The Russian Revolution killed 10 million people (Stalin later over 20 years killed 20 million more)

Vladimir Lenin brought the idea of Communism to Russia.

Originally Communism was designed to be a revolution of the industrial working class (factory workers) overthrowing their political and financial superiors. A utopia would be created where people share the wealth and the people would have the power.

This idea never came into being, but the name lived on. When faced with the opportunity for power the strong seize control. Lenin took power and instated a dictatorship. Anyone associated with the security services Cheka or the small government circle had special privileges over other citizens.

Many citizens lived in a state of fear as being called a Royalist or a counter-revolutionary by anyone could get you killed.

Lenin tried to instate the ideas of government controlled industry and farming but the results were disastrous and only produced famine and low productivity. He also promoted world revolution through radio and media outlets, with little success. After victory in Russia’s civil war Lenin died in January of 1924 leaving a power vacuum in Russia. His last wishes were to avoid having Joseph Stalin take power in Russia as he thought that Stalin was corrupt. Stalin was able to slowly destroy and kill many of his opponents so that he was in complete control of Russia by 1928. Throughout the 1930’s Stalin killed anyone who could challenge his authority including politicians, activists and generals. This is called the Great Purge. Combined with the collectivized farming policies of Stalin that produced incredible famine, somewhere around 20 million people died in Russia.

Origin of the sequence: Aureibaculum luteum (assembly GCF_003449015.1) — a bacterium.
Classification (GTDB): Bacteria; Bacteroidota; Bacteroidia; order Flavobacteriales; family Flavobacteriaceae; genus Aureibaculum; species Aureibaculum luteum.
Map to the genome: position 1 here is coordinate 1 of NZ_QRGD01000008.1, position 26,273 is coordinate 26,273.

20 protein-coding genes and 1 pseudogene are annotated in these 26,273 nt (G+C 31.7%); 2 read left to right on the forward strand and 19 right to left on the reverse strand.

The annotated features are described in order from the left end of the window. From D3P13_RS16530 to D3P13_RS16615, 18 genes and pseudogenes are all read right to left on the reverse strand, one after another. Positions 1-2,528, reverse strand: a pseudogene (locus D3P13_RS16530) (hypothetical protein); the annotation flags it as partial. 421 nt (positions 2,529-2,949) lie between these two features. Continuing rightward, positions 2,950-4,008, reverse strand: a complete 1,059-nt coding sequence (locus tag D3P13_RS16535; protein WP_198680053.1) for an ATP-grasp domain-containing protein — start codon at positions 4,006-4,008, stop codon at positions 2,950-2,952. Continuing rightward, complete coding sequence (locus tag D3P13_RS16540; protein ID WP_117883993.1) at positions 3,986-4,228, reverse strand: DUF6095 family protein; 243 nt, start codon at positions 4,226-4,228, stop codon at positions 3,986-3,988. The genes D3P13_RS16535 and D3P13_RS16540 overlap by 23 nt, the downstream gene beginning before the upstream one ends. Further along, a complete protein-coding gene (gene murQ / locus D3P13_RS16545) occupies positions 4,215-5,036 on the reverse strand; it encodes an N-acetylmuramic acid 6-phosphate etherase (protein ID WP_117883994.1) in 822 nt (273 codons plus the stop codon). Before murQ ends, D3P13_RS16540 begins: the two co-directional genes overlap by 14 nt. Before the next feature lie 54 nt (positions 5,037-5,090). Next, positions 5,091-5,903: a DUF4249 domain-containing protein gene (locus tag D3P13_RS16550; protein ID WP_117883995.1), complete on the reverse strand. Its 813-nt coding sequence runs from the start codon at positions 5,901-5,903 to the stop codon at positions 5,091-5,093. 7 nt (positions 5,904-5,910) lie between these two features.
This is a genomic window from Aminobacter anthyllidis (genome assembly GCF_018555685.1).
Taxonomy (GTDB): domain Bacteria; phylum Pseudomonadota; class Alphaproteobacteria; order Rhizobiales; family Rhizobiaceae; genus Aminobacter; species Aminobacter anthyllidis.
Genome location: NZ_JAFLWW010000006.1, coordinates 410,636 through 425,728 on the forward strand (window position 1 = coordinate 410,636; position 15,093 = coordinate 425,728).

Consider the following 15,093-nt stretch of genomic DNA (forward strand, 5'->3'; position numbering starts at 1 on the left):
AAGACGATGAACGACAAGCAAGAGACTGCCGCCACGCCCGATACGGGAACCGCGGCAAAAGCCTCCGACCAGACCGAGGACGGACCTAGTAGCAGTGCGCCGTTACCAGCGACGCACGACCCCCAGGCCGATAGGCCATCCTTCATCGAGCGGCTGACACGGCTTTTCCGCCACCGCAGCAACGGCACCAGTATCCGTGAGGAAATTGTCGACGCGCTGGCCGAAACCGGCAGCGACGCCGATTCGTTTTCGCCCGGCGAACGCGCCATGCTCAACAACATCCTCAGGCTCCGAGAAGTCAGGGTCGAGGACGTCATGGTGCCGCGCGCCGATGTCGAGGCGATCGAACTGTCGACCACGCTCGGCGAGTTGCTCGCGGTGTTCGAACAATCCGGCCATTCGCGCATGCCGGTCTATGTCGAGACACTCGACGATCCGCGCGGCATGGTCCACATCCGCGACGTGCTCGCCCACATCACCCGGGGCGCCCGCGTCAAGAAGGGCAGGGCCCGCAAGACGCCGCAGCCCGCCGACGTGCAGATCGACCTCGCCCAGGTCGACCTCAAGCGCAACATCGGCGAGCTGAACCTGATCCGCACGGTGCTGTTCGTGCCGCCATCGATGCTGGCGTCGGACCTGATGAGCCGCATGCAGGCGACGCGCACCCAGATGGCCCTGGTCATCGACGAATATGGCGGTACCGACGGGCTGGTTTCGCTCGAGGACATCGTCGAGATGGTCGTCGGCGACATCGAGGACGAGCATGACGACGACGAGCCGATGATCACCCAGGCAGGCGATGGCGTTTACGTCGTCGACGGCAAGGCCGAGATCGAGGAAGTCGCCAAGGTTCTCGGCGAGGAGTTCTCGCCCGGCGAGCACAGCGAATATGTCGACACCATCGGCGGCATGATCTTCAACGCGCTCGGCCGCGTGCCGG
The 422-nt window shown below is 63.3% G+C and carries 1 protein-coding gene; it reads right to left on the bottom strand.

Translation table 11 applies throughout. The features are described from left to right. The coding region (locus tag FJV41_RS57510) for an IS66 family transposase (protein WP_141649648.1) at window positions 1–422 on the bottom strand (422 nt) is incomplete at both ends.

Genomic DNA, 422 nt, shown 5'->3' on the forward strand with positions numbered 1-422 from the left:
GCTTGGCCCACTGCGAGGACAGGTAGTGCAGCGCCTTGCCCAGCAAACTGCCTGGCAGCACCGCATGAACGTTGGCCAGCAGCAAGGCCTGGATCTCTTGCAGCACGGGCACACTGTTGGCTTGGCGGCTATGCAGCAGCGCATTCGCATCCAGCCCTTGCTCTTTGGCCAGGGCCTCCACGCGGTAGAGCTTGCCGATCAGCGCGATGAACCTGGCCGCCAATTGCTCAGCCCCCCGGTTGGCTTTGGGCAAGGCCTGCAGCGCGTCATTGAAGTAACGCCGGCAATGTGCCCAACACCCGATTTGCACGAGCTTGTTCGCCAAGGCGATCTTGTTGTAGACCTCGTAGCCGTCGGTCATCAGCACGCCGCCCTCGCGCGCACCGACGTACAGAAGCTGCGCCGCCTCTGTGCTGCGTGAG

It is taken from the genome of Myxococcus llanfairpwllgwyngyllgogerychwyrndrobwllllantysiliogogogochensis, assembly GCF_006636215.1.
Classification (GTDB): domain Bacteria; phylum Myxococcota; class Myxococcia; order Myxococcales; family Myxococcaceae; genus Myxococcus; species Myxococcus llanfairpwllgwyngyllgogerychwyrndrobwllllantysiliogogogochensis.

Regardless of the situation in Russia, Communism scared the rest of the world. The working classes of the world far out numbered the wealthy. If revolution came there is very little most nations could do to prevent it.

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William Anderson (Schoolworkhelper Editorial Team)
William completed his Bachelor of Science and Master of Arts in 2013. He current serves as a lecturer, tutor and freelance writer. In his spare time, he enjoys reading, walking his dog and parasailing. Article last reviewed: 2022 | St. Rosemary Institution © 2010-2024 | Creative Commons 4.0

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